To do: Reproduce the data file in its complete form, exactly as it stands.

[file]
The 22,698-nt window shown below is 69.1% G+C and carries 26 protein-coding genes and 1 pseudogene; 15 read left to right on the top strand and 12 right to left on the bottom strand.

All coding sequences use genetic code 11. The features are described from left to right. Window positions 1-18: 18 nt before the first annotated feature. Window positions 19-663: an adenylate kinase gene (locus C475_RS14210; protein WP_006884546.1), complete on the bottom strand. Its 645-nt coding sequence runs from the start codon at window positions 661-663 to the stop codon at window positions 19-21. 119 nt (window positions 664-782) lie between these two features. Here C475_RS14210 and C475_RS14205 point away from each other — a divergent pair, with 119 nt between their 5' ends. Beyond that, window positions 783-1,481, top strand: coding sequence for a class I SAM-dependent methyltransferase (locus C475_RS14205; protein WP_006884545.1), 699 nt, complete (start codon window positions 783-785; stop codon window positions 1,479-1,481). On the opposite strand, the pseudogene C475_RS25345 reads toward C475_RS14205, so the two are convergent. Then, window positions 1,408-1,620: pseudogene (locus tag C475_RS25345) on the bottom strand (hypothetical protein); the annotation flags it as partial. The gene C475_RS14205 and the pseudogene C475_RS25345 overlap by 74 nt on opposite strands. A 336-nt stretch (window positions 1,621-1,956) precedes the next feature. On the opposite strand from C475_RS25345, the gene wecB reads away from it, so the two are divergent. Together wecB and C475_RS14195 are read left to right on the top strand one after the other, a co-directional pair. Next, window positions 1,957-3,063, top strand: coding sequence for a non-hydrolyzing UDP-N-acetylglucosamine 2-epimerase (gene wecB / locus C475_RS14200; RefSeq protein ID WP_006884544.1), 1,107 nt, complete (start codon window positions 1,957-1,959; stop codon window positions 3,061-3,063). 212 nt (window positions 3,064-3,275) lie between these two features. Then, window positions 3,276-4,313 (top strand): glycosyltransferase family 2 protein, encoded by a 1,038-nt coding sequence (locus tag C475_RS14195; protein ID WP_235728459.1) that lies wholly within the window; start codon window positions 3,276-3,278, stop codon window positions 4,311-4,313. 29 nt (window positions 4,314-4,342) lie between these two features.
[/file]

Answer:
The 22,698-nt window shown below is 69.1% G+C and carries 26 protein-coding genes and 1 pseudogene; 15 read left to right on the top strand and 12 right to left on the bottom strand.

All coding sequences use genetic code 11. The features are described from left to right. Window positions 1-18: 18 nt before the first annotated feature. Window positions 19-663: an adenylate kinase gene (locus C475_RS14210; protein WP_006884546.1), complete on the bottom strand. Its 645-nt coding sequence runs from the start codon at window positions 661-663 to the stop codon at window positions 19-21. 119 nt (window positions 664-782) lie between these two features. Here C475_RS14210 and C475_RS14205 point away from each other — a divergent pair, with 119 nt between their 5' ends. Beyond that, window positions 783-1,481, top strand: coding sequence for a class I SAM-dependent methyltransferase (locus C475_RS14205; protein WP_006884545.1), 699 nt, complete (start codon window positions 783-785; stop codon window positions 1,479-1,481). On the opposite strand, the pseudogene C475_RS25345 reads toward C475_RS14205, so the two are convergent. Then, window positions 1,408-1,620: pseudogene (locus tag C475_RS25345) on the bottom strand (hypothetical protein); the annotation flags it as partial. The gene C475_RS14205 and the pseudogene C475_RS25345 overlap by 74 nt on opposite strands. A 336-nt stretch (window positions 1,621-1,956) precedes the next feature. On the opposite strand from C475_RS25345, the gene wecB reads away from it, so the two are divergent. Together wecB and C475_RS14195 are read left to right on the top strand one after the other, a co-directional pair. Next, window positions 1,957-3,063, top strand: coding sequence for a non-hydrolyzing UDP-N-acetylglucosamine 2-epimerase (gene wecB / locus C475_RS14200; RefSeq protein ID WP_006884544.1), 1,107 nt, complete (start codon window positions 1,957-1,959; stop codon window positions 3,061-3,063). 212 nt (window positions 3,064-3,275) lie between these two features. Then, window positions 3,276-4,313 (top strand): glycosyltransferase family 2 protein, encoded by a 1,038-nt coding sequence (locus tag C475_RS14195; protein ID WP_235728459.1) that lies wholly within the window; start codon window positions 3,276-3,278, stop codon window positions 4,311-4,313. 29 nt (window positions 4,314-4,342) lie between these two features.